B. What did the EPA do with the public comments it received?

The EPA reviewed all comments received on the sites in this rule and responded to all relevant comments. This rule adds nine sites to the NPL.

The EPA is adding nine sites to the NPL in this final rule, eight general sites and one federal facility site. Comments on the Macon Naval Ordnance Plant site (Macon, GA) are addressed in a response to comment support document available in the public docket concurrently with this rule. Two generic comments, applicable to the Macon Naval Ordnance Plant site and all other sites proposed March 15, 2012 (77 FR 15344), were previously addressed in the September 2012 NPL final rule preamble (77 FR 57499-57500, September 18, 2012).

None of the other eight sites being added to the NPL in this rule, which were proposed September 18, 2012 (77 FR 57546), received comments relating to the determination of the HRS site scores. One commenter's submission to the Matlack, Inc. docket also contained comments directed to Pike and Mulberry Streets PCE Plume, Clinch River Corporation, Creese & Cook Tannery (Former), Former United Zinc & Associated Smelters, Riverside Industrial Park, and Walton & Lonsbury Inc. These comments are addressed below. One comment was submitted to the Walton & Lonsbury Inc. docket, but was directed at the 700 South 1600 East PCE Plume site, and is also addressed below.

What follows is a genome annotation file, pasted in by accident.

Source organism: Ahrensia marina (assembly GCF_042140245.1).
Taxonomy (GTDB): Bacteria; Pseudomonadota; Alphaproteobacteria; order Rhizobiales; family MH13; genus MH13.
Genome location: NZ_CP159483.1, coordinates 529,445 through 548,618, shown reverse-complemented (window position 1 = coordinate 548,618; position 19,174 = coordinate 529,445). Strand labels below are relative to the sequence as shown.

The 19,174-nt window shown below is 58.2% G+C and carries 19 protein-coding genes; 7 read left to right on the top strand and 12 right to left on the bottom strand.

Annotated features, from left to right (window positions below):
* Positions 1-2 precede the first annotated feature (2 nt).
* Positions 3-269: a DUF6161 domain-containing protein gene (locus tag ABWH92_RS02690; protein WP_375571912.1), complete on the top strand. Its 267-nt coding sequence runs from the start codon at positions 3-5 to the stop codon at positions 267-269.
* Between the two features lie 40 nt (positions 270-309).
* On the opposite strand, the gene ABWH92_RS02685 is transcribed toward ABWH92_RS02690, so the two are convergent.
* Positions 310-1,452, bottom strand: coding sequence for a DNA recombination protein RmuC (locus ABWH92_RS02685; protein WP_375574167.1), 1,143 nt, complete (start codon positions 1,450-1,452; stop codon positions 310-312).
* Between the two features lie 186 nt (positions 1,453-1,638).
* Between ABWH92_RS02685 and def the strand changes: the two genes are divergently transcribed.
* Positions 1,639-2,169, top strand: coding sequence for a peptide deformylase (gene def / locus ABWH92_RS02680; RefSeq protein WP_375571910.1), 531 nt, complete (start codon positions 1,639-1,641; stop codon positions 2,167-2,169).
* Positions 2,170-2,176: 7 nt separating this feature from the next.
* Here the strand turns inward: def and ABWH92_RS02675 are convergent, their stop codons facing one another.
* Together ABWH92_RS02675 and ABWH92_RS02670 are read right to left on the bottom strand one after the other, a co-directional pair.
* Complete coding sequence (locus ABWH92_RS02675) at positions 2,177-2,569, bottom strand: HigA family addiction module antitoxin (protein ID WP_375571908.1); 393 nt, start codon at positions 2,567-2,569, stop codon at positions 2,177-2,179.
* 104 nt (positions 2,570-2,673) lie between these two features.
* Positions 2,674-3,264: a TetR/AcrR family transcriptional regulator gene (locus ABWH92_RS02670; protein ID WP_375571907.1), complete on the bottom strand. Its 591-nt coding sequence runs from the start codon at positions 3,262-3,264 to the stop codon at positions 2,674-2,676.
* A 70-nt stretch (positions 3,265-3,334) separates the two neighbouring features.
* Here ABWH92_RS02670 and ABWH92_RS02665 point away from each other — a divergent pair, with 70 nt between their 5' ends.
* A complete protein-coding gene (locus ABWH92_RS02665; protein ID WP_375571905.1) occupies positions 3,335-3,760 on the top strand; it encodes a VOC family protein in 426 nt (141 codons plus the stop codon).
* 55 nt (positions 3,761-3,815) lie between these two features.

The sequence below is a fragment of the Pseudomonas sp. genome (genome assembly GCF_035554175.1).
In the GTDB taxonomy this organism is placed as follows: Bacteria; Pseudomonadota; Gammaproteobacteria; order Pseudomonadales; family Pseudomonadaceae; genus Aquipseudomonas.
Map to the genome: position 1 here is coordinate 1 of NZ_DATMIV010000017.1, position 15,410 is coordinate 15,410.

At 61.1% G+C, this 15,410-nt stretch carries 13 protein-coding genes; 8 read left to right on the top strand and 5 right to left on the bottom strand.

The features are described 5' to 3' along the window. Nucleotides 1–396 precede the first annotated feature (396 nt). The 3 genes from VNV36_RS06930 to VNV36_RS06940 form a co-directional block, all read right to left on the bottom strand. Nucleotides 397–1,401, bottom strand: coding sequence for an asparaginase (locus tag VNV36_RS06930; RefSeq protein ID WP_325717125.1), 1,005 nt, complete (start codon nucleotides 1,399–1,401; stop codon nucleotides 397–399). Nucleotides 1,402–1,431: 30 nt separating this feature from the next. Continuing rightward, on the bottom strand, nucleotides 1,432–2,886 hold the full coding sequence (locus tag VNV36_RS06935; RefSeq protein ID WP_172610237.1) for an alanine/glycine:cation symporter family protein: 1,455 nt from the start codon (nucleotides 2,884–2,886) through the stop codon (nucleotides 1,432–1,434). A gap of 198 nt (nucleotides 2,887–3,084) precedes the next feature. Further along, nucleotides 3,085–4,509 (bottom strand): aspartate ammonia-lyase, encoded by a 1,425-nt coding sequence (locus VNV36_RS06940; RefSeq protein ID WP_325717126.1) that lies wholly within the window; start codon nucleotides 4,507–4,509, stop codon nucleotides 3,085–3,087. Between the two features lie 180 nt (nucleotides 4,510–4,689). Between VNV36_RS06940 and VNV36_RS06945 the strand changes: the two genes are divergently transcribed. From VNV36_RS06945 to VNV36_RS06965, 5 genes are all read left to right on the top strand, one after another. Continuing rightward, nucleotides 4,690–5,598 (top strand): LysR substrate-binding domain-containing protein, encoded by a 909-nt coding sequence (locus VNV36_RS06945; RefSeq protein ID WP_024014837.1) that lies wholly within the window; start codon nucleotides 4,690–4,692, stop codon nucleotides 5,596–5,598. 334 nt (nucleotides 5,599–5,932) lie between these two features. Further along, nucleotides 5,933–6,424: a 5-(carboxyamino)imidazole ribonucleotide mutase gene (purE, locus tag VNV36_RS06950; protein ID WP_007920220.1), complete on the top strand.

The Pike & Mulberry Streets PCE Plume (Martinsville, IN) received two comments. One comment that solely supported the listing was included in a commenter's submission to the Matlack, Inc. docket, as mentioned above; this comment noted the potential for vapor intrusion contamination into residential basements. The other comment, from a firm which indicated experience in remediation of vapor intrusion, asked that the EPA consider the firm when cleaning up the site. In response, NPL listing makes a site eligible for remedial action funding under CERCLA. The Pike & Mulberry Streets PCE Plume site will be further investigated during the remedial investigation/feasibility (RI/FS) phase of the Superfund process to determine what response, if any, is appropriate. Actual funding of cleanup work may not necessarily be undertaken in the precise order of HRS scores, however, and upon more detailed investigation may not be necessary at all in some cases. If a response is later deemed necessary, the EPA will follow government-wide federal procurement requirements in selecting cleanup contractors for the site.